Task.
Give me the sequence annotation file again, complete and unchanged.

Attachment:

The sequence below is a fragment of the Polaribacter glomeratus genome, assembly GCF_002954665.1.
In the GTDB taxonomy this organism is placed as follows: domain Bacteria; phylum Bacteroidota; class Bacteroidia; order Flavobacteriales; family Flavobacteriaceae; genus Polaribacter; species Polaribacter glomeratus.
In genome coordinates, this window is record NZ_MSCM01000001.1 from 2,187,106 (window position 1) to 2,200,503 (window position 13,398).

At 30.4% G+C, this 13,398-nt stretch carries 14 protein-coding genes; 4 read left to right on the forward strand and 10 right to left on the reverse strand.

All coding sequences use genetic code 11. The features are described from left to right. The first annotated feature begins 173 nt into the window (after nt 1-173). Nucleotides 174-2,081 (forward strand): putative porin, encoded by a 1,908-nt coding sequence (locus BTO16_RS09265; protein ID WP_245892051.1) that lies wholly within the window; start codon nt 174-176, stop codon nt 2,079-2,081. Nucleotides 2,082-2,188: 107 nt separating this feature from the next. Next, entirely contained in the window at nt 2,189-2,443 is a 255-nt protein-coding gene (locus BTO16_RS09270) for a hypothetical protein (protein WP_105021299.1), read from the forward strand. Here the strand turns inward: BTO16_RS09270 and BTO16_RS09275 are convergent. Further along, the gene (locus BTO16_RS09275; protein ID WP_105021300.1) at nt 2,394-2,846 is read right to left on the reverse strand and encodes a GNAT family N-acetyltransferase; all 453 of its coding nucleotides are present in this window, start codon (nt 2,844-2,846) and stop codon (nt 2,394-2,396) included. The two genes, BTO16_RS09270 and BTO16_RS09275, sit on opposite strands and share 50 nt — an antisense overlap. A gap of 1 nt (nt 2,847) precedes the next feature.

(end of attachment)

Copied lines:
The sequence below is a fragment of the Polaribacter glomeratus genome, assembly GCF_002954665.1.
In the GTDB taxonomy this organism is placed as follows: domain Bacteria; phylum Bacteroidota; class Bacteroidia; order Flavobacteriales; family Flavobacteriaceae; genus Polaribacter; species Polaribacter glomeratus.
In genome coordinates, this window is record NZ_MSCM01000001.1 from 2,187,106 (window position 1) to 2,200,503 (window position 13,398).

At 30.4% G+C, this 13,398-nt stretch carries 14 protein-coding genes; 4 read left to right on the forward strand and 10 right to left on the reverse strand.

All coding sequences use genetic code 11. The features are described from left to right. The first annotated feature begins 173 nt into the window (after nt 1-173). Nucleotides 174-2,081 (forward strand): putative porin, encoded by a 1,908-nt coding sequence (locus BTO16_RS09265; protein ID WP_245892051.1) that lies wholly within the window; start codon nt 174-176, stop codon nt 2,079-2,081. Nucleotides 2,082-2,188: 107 nt separating this feature from the next. Next, entirely contained in the window at nt 2,189-2,443 is a 255-nt protein-coding gene (locus BTO16_RS09270) for a hypothetical protein (protein WP_105021299.1), read from the forward strand. Here the strand turns inward: BTO16_RS09270 and BTO16_RS09275 are convergent. Further along, the gene (locus BTO16_RS09275; protein ID WP_105021300.1) at nt 2,394-2,846 is read right to left on the reverse strand and encodes a GNAT family N-acetyltransferase; all 453 of its coding nucleotides are present in this window, start codon (nt 2,844-2,846) and stop codon (nt 2,394-2,396) included. The two genes, BTO16_RS09270 and BTO16_RS09275, sit on opposite strands and share 50 nt — an antisense overlap. A gap of 1 nt (nt 2,847) precedes the next feature.